Change, Choice, Chance, Challenge An SLP reconnects with her inner graduate student—by making a career change to teach. First Person/Last Page
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First Person/Last Page  |   February 01, 2018
Change, Choice, Chance, Challenge
Author Notes
  • Bridget Allen Chapman, MA, CCC-SLP, is a clinical assistant professor in The Ohio State University Speech-Language-Hearing Clinic in Columbus. chapman.763@osu.edu
    Bridget Allen Chapman, MA, CCC-SLP, is a clinical assistant professor in The Ohio State University Speech-Language-Hearing Clinic in Columbus. chapman.763@osu.edu×
Article Information
School-Based Settings / Professional Issues & Training / First Person/Last Page
First Person/Last Page   |   February 01, 2018
Change, Choice, Chance, Challenge
The ASHA Leader, February 2018, Vol. 23, 72. doi:10.1044/leader.FPLP.23022018.72
The ASHA Leader, February 2018, Vol. 23, 72. doi:10.1044/leader.FPLP.23022018.72
In the past, fall meant circle times that started with a focus mantra: “One, two, three, eyes on me!” “Criss-cross applesauce!” “Come back to me, kids!” “Get ready, something awesome is coming!”
But this year, the fall started differently—with a focus mantra for myself. A focus to educate and to inspire my audience, which no longer is seated in a circle of cube chairs. They are adults on a journey to become speech-language pathologists.
This fall I made a change, and it was big. I went from working as a school-based SLP to serving as a clinical assistant professor at a university. Initially, I was overwhelmed by the prospect of starting over. But the benefits far outweigh those trepidations, and I love my job.
I have reignited my passion for the profession and found a renewed purpose in helping graduate-student clinicians on their paths. I am privileged to work daily with enthusiastic, energetic, inquisitive students, and to support them as they navigate through their first clinical experiences.
Change and choice are some of the greatest benefits in speech-language pathology, and we have the freedom to choose the route to take. Some people enter the field knowing where they want to work and with whom, but for others, the decision is daunting: Adults or pediatrics? Medical? Outpatient? Early intervention? Schools? Private practice? How do we decide and how do we mentor those who are developing their careers? When do we decide to make a change?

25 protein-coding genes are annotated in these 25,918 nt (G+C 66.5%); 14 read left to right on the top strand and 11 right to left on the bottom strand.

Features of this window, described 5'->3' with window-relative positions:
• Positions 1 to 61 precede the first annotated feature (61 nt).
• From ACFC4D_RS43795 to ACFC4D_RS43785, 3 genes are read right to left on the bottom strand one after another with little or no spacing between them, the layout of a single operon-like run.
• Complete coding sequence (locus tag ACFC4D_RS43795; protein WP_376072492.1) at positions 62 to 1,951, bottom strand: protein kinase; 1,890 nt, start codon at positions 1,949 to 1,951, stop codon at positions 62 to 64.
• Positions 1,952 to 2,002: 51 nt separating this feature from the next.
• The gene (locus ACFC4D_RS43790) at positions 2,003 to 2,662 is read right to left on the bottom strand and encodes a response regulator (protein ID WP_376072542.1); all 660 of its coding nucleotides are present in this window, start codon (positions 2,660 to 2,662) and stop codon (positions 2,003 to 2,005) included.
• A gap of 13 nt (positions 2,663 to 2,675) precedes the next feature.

I have asked these questions at multiple points in my own journey. When I was leaving graduate school at the University of Pittsburgh, I decided that pediatric outpatient was my path. I did my clinical fellowship at the Columbus Speech & Hearing Center and stayed there for four years. I then became interested in school-based intervention, and spent four years as a clinician for the Olentangy (Ohio) Local School District, where I developed a professional interest in fluency disorders.
Each step in our professional path teaches us something about ourselves and the profession: Small choices can add up to big changes, and every client and student has influenced my learning and development as a clinician. The most challenging clients and most difficult meetings have taught me how to endure, how to search for the positive, and how to appreciate what we so often take for granted.
As the years pass, it becomes easier to go on autopilot and lose the passion we had as graduate students. I encourage every SLP to keep your dreams alive—no matter where you are in your career—and reconnect with your inner graduate student, the person full of passion, energy and an open mind!
Change, choice, chance and challenge are out there waiting for you!
1 Comment
February 15, 2018
Lauren Bender-Stringham
Thank you!
As a current graduate student, having professors like you really help to ease our anxiety about getting into the real world!!
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FROM THIS ISSUE
February 2018
Volume 23, Issue 2